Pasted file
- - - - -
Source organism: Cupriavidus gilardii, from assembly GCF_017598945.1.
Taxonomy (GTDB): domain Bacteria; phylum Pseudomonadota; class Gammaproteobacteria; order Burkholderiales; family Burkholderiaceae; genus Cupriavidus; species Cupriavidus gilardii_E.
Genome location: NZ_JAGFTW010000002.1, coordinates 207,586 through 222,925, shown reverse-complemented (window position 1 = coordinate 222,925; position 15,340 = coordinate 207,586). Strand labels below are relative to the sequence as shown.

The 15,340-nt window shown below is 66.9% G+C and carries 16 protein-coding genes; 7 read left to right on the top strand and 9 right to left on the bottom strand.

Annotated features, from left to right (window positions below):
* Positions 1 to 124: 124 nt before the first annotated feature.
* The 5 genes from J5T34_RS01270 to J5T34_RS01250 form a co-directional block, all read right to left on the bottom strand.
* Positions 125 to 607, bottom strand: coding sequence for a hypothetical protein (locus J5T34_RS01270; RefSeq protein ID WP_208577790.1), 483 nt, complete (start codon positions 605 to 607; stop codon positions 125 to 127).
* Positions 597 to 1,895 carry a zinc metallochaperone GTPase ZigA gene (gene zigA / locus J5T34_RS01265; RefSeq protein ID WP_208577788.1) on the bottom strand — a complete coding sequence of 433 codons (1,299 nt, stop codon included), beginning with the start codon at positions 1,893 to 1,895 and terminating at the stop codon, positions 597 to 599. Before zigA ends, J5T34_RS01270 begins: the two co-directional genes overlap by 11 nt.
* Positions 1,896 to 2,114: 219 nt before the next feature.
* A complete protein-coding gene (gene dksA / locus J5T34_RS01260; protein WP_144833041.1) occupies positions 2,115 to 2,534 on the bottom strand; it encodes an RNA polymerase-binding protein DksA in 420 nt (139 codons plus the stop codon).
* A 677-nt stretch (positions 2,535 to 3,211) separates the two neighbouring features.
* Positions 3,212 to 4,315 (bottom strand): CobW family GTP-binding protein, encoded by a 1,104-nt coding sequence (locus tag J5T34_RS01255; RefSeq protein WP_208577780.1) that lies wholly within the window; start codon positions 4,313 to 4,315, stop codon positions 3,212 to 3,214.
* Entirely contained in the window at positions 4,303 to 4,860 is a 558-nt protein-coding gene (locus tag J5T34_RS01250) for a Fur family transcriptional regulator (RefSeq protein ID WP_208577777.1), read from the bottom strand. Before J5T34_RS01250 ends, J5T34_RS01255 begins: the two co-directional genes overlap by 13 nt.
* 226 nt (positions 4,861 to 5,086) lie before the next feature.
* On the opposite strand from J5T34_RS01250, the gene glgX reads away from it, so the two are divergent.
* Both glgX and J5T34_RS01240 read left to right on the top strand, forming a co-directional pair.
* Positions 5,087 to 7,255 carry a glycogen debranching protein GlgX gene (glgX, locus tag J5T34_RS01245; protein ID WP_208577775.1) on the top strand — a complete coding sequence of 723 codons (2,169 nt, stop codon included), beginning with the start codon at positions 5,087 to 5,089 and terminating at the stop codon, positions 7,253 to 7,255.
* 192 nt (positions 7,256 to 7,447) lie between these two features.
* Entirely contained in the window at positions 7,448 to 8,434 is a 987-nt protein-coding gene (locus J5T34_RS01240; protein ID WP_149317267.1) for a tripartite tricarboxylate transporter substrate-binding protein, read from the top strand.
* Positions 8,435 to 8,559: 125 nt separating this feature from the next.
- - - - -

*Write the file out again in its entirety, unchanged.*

Source organism: Cupriavidus gilardii, from assembly GCF_017598945.1.
Taxonomy (GTDB): domain Bacteria; phylum Pseudomonadota; class Gammaproteobacteria; order Burkholderiales; family Burkholderiaceae; genus Cupriavidus; species Cupriavidus gilardii_E.
Genome location: NZ_JAGFTW010000002.1, coordinates 207,586 through 222,925, shown reverse-complemented (window position 1 = coordinate 222,925; position 15,340 = coordinate 207,586). Strand labels below are relative to the sequence as shown.

The 15,340-nt window shown below is 66.9% G+C and carries 16 protein-coding genes; 7 read left to right on the top strand and 9 right to left on the bottom strand.

Annotated features, from left to right (window positions below):
* Positions 1 to 124: 124 nt before the first annotated feature.
* The 5 genes from J5T34_RS01270 to J5T34_RS01250 form a co-directional block, all read right to left on the bottom strand.
* Positions 125 to 607, bottom strand: coding sequence for a hypothetical protein (locus J5T34_RS01270; RefSeq protein ID WP_208577790.1), 483 nt, complete (start codon positions 605 to 607; stop codon positions 125 to 127).
* Positions 597 to 1,895 carry a zinc metallochaperone GTPase ZigA gene (gene zigA / locus J5T34_RS01265; RefSeq protein ID WP_208577788.1) on the bottom strand — a complete coding sequence of 433 codons (1,299 nt, stop codon included), beginning with the start codon at positions 1,893 to 1,895 and terminating at the stop codon, positions 597 to 599. Before zigA ends, J5T34_RS01270 begins: the two co-directional genes overlap by 11 nt.
* Positions 1,896 to 2,114: 219 nt before the next feature.
* A complete protein-coding gene (gene dksA / locus J5T34_RS01260; protein WP_144833041.1) occupies positions 2,115 to 2,534 on the bottom strand; it encodes an RNA polymerase-binding protein DksA in 420 nt (139 codons plus the stop codon).
* A 677-nt stretch (positions 2,535 to 3,211) separates the two neighbouring features.
* Positions 3,212 to 4,315 (bottom strand): CobW family GTP-binding protein, encoded by a 1,104-nt coding sequence (locus tag J5T34_RS01255; RefSeq protein WP_208577780.1) that lies wholly within the window; start codon positions 4,313 to 4,315, stop codon positions 3,212 to 3,214.
* Entirely contained in the window at positions 4,303 to 4,860 is a 558-nt protein-coding gene (locus tag J5T34_RS01250) for a Fur family transcriptional regulator (RefSeq protein ID WP_208577777.1), read from the bottom strand. Before J5T34_RS01250 ends, J5T34_RS01255 begins: the two co-directional genes overlap by 13 nt.
* 226 nt (positions 4,861 to 5,086) lie before the next feature.
* On the opposite strand from J5T34_RS01250, the gene glgX reads away from it, so the two are divergent.
* Both glgX and J5T34_RS01240 read left to right on the top strand, forming a co-directional pair.
* Positions 5,087 to 7,255 carry a glycogen debranching protein GlgX gene (glgX, locus tag J5T34_RS01245; protein ID WP_208577775.1) on the top strand — a complete coding sequence of 723 codons (2,169 nt, stop codon included), beginning with the start codon at positions 5,087 to 5,089 and terminating at the stop codon, positions 7,253 to 7,255.
* 192 nt (positions 7,256 to 7,447) lie between these two features.
* Entirely contained in the window at positions 7,448 to 8,434 is a 987-nt protein-coding gene (locus J5T34_RS01240; protein ID WP_149317267.1) for a tripartite tricarboxylate transporter substrate-binding protein, read from the top strand.
* Positions 8,435 to 8,559: 125 nt separating this feature from the next.